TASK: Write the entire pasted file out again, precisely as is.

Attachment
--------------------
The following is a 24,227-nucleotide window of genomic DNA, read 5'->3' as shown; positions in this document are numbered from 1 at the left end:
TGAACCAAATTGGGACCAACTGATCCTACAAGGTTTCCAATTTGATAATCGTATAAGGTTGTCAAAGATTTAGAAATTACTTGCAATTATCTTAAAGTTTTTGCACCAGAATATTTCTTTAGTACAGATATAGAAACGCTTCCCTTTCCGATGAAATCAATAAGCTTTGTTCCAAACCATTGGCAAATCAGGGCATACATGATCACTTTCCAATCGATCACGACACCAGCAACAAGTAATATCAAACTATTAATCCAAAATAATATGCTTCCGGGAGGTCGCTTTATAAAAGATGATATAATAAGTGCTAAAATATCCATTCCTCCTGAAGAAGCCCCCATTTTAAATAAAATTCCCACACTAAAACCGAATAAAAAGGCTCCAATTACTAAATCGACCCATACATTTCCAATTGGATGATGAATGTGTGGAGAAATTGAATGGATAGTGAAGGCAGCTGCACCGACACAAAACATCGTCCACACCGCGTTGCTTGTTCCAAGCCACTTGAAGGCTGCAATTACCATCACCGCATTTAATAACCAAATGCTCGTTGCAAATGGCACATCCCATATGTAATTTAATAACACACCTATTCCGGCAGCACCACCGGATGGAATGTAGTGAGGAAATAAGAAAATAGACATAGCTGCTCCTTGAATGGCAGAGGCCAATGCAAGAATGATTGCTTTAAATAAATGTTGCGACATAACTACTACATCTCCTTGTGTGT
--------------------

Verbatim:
The following is a 24,227-nucleotide window of genomic DNA, read 5'->3' as shown; positions in this document are numbered from 1 at the left end:
TGAACCAAATTGGGACCAACTGATCCTACAAGGTTTCCAATTTGATAATCGTATAAGGTTGTCAAAGATTTAGAAATTACTTGCAATTATCTTAAAGTTTTTGCACCAGAATATTTCTTTAGTACAGATATAGAAACGCTTCCCTTTCCGATGAAATCAATAAGCTTTGTTCCAAACCATTGGCAAATCAGGGCATACATGATCACTTTCCAATCGATCACGACACCAGCAACAAGTAATATCAAACTATTAATCCAAAATAATATGCTTCCGGGAGGTCGCTTTATAAAAGATGATATAATAAGTGCTAAAATATCCATTCCTCCTGAAGAAGCCCCCATTTTAAATAAAATTCCCACACTAAAACCGAATAAAAAGGCTCCAATTACTAAATCGACCCATACATTTCCAATTGGATGATGAATGTGTGGAGAAATTGAATGGATAGTGAAGGCAGCTGCACCGACACAAAACATCGTCCACACCGCGTTGCTTGTTCCAAGCCACTTGAAGGCTGCAATTACCATCACCGCATTTAATAACCAAATGCTCGTTGCAAATGGCACATCCCATATGTAATTTAATAACACACCTATTCCGGCAGCACCACCGGATGGAATGTAGTGAGGAAATAAGAAAATAGACATAGCTGCTCCTTGAATGGCAGAGGCCAATGCAAGAATGATTGCTTTAAATAAATGTTGCGACATAACTACTACATCTCCTTGTGTGT